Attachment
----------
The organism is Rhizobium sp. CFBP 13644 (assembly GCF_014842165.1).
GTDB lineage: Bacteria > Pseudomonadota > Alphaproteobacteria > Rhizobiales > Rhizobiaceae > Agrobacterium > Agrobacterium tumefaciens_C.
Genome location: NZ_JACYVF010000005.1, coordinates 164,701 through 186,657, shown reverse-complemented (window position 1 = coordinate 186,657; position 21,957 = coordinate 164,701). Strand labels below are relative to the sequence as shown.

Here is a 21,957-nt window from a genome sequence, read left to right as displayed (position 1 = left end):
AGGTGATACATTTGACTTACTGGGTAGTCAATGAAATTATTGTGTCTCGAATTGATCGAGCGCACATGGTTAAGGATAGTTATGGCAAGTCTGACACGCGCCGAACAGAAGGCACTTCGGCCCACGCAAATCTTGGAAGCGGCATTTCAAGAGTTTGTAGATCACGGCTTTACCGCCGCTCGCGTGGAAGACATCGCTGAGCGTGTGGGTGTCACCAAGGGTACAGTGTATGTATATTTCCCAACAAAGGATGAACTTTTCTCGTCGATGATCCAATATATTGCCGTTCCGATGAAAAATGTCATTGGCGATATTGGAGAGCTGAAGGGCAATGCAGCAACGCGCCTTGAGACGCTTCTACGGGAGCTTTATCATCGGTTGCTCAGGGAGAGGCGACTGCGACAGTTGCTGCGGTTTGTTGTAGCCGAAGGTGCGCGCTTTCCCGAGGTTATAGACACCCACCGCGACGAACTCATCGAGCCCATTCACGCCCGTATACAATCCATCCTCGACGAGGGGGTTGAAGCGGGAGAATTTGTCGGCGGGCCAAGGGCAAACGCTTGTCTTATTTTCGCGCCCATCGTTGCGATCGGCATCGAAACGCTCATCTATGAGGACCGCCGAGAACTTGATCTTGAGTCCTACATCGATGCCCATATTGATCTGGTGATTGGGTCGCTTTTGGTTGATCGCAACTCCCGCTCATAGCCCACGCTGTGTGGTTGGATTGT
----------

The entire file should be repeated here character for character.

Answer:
The organism is Rhizobium sp. CFBP 13644 (assembly GCF_014842165.1).
GTDB lineage: Bacteria > Pseudomonadota > Alphaproteobacteria > Rhizobiales > Rhizobiaceae > Agrobacterium > Agrobacterium tumefaciens_C.
Genome location: NZ_JACYVF010000005.1, coordinates 164,701 through 186,657, shown reverse-complemented (window position 1 = coordinate 186,657; position 21,957 = coordinate 164,701). Strand labels below are relative to the sequence as shown.

Here is a 21,957-nt window from a genome sequence, read left to right as displayed (position 1 = left end):
AGGTGATACATTTGACTTACTGGGTAGTCAATGAAATTATTGTGTCTCGAATTGATCGAGCGCACATGGTTAAGGATAGTTATGGCAAGTCTGACACGCGCCGAACAGAAGGCACTTCGGCCCACGCAAATCTTGGAAGCGGCATTTCAAGAGTTTGTAGATCACGGCTTTACCGCCGCTCGCGTGGAAGACATCGCTGAGCGTGTGGGTGTCACCAAGGGTACAGTGTATGTATATTTCCCAACAAAGGATGAACTTTTCTCGTCGATGATCCAATATATTGCCGTTCCGATGAAAAATGTCATTGGCGATATTGGAGAGCTGAAGGGCAATGCAGCAACGCGCCTTGAGACGCTTCTACGGGAGCTTTATCATCGGTTGCTCAGGGAGAGGCGACTGCGACAGTTGCTGCGGTTTGTTGTAGCCGAAGGTGCGCGCTTTCCCGAGGTTATAGACACCCACCGCGACGAACTCATCGAGCCCATTCACGCCCGTATACAATCCATCCTCGACGAGGGGGTTGAAGCGGGAGAATTTGTCGGCGGGCCAAGGGCAAACGCTTGTCTTATTTTCGCGCCCATCGTTGCGATCGGCATCGAAACGCTCATCTATGAGGACCGCCGAGAACTTGATCTTGAGTCCTACATCGATGCCCATATTGATCTGGTGATTGGGTCGCTTTTGGTTGATCGCAACTCCCGCTCATAGCCCACGCTGTGTGGTTGGATTGT